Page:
So while we homeschoolers will forever be grateful for big government and the NEA's concern for the welfare of our children, we realy wish you would direct that corcern where it is really needed, the poor, benighted children in the government schools.

To bring this back around to Vermont, it just so happens that my wife and I just enjoyed a partial vaction amongst the green mountain. Since I had business to transact in New Hampshire, we took the opportunity to stay with friends in Bradford. We had a great time hiking and sightseeing while catching up with how everyone in the old community was doing. But what we heard in our visits shocked even me, the Vermont curmudgeon. I was taken back by how friend after friend told us that as soon as the kids were settled, the house sold or retirement reached they were leaving the state. These folk are multi-generation Vermonters, they're volunteers in the fire department, business owners and even one teacher and they said they've had it with the taxes, the lack of good jobs, the weather and all the nonsense that Vermont has become.

While I'm sure hearing of their opinions won't make any difference to you progressives in Montpellier, who are giddy with power as you take over the state. But you should beware, a lot of your fellow citizens are looking towards the future of the state, a state they love, with tremendous apprehension. They're watching with dismay as the government rashly drives out an important employers like Yankee and a governor who won't tell anyone how the state is going to pay for its take over of the health care system—until after the election.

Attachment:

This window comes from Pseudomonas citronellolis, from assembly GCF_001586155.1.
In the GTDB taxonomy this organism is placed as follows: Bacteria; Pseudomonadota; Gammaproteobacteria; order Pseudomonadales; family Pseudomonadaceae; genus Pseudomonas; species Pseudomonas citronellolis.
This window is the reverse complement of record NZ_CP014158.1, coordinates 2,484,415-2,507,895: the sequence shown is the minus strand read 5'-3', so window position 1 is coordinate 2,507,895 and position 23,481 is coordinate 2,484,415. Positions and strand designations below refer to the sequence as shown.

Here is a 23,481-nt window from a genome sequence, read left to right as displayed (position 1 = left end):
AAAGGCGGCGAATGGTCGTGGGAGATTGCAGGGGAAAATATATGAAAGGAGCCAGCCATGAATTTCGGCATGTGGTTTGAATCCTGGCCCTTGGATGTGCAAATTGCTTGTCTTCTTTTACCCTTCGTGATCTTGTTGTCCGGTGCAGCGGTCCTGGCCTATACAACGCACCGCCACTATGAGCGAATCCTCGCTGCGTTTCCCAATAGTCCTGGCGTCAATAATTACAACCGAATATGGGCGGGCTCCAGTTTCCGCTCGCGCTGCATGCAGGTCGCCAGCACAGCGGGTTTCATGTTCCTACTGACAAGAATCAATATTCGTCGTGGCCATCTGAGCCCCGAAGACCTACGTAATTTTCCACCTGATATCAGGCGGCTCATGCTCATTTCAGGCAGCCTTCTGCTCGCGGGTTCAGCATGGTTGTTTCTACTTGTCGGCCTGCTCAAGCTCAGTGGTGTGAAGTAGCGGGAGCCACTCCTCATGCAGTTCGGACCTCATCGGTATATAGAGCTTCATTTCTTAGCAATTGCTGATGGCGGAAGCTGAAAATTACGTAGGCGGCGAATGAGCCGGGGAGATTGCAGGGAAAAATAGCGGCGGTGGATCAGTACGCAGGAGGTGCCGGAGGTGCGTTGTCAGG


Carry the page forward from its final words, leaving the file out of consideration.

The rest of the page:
I signed on here to defend homeschoolers, but the reason that I was even reading the Vermont forum is that I, like our former neighbors, love Vermont and there are still times when I miss her. Really I do. I don't feel like we left Vermont, so much as we were driven out. When we were moving my wife cried the whole way to Virginia, but after our recent trip I asked her if now that we are empty nesters, if she would ever consider moving back. She said emphatically, "No." That as much as it hurt at the time, moving was the right thing to do and that the South is home now. And while ours is the story of just one family, according to the last census we are indicative of a larger trend, a trend that doesn't bode well for Vermont.

So if there is a summing up of this missive, it's this—quit picking on your homeschoolers, we're an indepedent lot and we won't abide being bullied. And if you don't, we may well vote—with our feet.

Last edited by AAAttica; 09-19-2014 at 11:52 PM.. Reason: typo
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Old 11-04-2014, 10:49 AM
 
Location: Vermont
8 posts, read 9,770 times
Reputation: 20
You do realize that the standards are as strict as they are for homeschooling because the state doesn't want Bill & Sue to be home schooled by Grandma Betty and only learn the outdated horseradish that Grandma Betty learned in the 50's. The State wants Home schooled kids to be on par with those who are taught in a classroom. If you find teaching to the accepted curriculum to be "Oppressive then maybe you should take another look at the situation. Would you want your children to apply for College and only be on a 10th grade learning level because you couldn't be bothered to teach them to the curriculum? (I am not saying that you would do that I am merely stating a hypothetical)